Side deals having finance notions 

COP26 was about many new initiatives, breakthroughs and pledges as about 90% of the world’s economy is now committed to net-zero targets. While the climate activists are not happy with the text “phase down of coal power”, 23 nations have agreed to phase out coal power in the 2030s. There was also discussion around the financial allocation for net-zero emission and methane pledge.

The Leaders’ declaration representing 110 nations talked about the “Halt and reverse” deforestation and land degradation by 2030. 141 countries have so far pledged to increase finance for sustainable agriculture, forest management and forest conservation and restoration.

Multilateral Development Banks’ joint statement regarding Nature, People, Planet highlighted the need for aligning their portfolios with the Paris Agreement goals and as well as nature. There was no agreement towards providing dedicated finance towards loss and damage, and thus, no agreement on the establishment of a finance facility for L&D for which the LDCs and SIDs were not happy. However, outside the UNFCCC, Scotland offered 1.5m for L&D which was encouraged by many.

My viewpoints on finance at COP26 and takeaways  

However, many were disappointed that this COP once again failed to provide vulnerable nations with the money to rebuild and respond to the unavoidable impacts of climate change. A recent assessment by the UNFCCC’s Standing Committee on Finance concluded that developing countries would require nearly $6tn up to 2030, including domestic funds, to support just half of the actions in their NDCs.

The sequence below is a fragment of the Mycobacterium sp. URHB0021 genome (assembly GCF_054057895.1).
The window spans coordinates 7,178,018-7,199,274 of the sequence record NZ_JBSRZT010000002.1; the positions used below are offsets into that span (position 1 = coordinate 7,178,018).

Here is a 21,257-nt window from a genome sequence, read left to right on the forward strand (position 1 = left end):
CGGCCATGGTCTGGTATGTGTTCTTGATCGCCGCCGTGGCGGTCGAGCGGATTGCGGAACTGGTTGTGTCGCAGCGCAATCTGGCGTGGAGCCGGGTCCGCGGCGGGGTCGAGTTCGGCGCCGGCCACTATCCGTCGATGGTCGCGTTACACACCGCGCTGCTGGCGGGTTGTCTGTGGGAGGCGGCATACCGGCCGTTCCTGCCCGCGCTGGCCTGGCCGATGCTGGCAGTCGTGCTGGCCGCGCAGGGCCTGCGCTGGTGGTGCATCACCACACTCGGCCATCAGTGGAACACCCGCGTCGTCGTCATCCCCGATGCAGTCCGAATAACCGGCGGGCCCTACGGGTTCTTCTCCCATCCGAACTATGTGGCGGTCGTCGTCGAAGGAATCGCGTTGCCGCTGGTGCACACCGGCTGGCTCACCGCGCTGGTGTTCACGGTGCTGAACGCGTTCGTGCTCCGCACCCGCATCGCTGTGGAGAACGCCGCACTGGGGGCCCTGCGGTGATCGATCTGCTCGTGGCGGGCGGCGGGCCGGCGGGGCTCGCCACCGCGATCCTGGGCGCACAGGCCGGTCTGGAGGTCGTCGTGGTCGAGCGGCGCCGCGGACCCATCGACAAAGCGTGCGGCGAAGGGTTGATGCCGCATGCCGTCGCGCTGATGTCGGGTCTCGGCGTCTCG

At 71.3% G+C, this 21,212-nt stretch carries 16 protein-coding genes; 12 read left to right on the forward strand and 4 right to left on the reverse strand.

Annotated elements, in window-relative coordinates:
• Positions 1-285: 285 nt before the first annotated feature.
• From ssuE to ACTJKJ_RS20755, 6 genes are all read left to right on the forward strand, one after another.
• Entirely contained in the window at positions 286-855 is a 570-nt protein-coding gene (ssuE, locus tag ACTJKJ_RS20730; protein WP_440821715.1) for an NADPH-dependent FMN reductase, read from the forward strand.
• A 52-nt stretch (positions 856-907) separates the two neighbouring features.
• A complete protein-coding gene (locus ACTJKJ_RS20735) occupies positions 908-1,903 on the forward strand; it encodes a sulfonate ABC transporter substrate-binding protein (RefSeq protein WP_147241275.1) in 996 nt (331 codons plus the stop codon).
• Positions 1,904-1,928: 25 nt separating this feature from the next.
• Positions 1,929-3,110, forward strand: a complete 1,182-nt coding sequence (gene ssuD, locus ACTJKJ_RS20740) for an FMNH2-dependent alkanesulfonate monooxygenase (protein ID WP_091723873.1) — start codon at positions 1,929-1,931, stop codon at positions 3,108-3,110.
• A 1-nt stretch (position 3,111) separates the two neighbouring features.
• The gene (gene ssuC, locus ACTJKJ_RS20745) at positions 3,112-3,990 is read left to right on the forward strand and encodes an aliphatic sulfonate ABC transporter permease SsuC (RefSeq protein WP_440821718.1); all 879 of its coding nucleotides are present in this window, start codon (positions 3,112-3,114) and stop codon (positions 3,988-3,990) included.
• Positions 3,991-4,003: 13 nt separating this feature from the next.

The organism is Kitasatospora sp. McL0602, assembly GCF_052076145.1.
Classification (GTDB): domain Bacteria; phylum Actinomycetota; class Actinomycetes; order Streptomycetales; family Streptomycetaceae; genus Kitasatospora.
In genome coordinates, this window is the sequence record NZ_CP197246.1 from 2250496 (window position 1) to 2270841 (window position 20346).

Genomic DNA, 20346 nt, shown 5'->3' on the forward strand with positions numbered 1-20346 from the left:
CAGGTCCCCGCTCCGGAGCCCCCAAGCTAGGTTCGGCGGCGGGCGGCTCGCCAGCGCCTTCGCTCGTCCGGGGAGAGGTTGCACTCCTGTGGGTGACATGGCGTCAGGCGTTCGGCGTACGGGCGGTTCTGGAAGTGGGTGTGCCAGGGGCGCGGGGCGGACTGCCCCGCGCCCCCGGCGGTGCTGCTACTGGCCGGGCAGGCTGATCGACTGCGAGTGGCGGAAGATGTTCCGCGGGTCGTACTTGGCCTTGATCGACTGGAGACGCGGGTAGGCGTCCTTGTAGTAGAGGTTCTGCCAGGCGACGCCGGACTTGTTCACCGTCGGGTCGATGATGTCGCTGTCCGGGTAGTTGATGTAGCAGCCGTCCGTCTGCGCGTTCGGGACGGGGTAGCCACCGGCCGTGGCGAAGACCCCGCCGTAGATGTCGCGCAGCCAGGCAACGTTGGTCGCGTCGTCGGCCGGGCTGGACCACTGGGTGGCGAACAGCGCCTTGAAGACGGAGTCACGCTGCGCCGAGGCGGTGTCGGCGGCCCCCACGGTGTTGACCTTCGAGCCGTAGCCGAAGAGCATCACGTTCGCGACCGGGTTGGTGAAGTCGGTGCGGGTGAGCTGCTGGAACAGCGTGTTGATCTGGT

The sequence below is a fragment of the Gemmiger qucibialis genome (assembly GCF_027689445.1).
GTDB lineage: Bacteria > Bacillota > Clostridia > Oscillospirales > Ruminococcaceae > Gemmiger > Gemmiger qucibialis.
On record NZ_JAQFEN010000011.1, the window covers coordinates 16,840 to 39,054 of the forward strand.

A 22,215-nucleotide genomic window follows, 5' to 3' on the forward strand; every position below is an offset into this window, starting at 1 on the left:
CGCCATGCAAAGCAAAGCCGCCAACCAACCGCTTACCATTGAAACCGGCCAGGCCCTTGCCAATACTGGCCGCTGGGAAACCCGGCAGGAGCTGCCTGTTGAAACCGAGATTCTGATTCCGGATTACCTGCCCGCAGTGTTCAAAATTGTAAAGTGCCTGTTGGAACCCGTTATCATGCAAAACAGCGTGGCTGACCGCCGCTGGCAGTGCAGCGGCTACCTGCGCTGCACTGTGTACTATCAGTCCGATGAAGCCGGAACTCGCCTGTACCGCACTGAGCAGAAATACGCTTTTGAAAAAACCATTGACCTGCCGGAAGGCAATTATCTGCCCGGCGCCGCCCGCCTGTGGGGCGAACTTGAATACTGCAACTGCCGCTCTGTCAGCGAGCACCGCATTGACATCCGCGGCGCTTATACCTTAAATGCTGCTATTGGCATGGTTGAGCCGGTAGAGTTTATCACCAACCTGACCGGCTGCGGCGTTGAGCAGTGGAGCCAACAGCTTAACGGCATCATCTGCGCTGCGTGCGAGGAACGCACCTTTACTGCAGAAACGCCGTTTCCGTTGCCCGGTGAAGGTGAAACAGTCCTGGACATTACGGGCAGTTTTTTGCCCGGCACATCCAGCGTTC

There are countries who have shared their concerns that the developed countries may fail to deliver the $100 billion from 2025 as the Green Climate Fund (GCF). The inclusion of private sectors also raises the question around the fact that will become an interest-free modality. Because it was necessary for the least developed countries (LDC) and Small Island Developing States (SIDS) to get it in the form of grants, thus the predictability gets reduced as the discussions did not happen at an extensive level on balance between loans and grants. There is also a concern around the imbalanced fund allocation between the mitigation and adaptation activities. As the commitment from the developed country parties to urgently provide the resources to the climate-vulnerable has failed, there is less hope on the fact that it will be delivered from the next committed time frame.

In addition, another discomfort was around the no specific guideline on the eligibility and accessibility of the highly indebted poor countries to the concessional forms of climate finance. Developing nations, LDCs and SIDs have pushed a lot for finance beyond adaptation terming as the L&D, but less significant progress has been made around that.

However, without phasing out the coal and limiting the global temperature rise, all of the efforts, discussion and on the ground actions would not make any impact. Hence, more investment and transparency issues are required when it comes to mitigation and adapting using nature-based, community-based or low-carbon strategies and approaches. To achieve our climate goals, every company, every financial firm, every bank, insurer and investor will need to change. Hence, there is a need to keep up the momentum so that bigger and greater can be achieved from the COP27.

Originally this article was published on January 23, 2022 at Dhaka Tribune

Tasfia Tasnim coordinates the Nature-based Solutions Program at the International Centre for Climate Change and Development (ICCCAD). Her area of work involves the interlinkages among nature, adaptation, resilience and finance issues.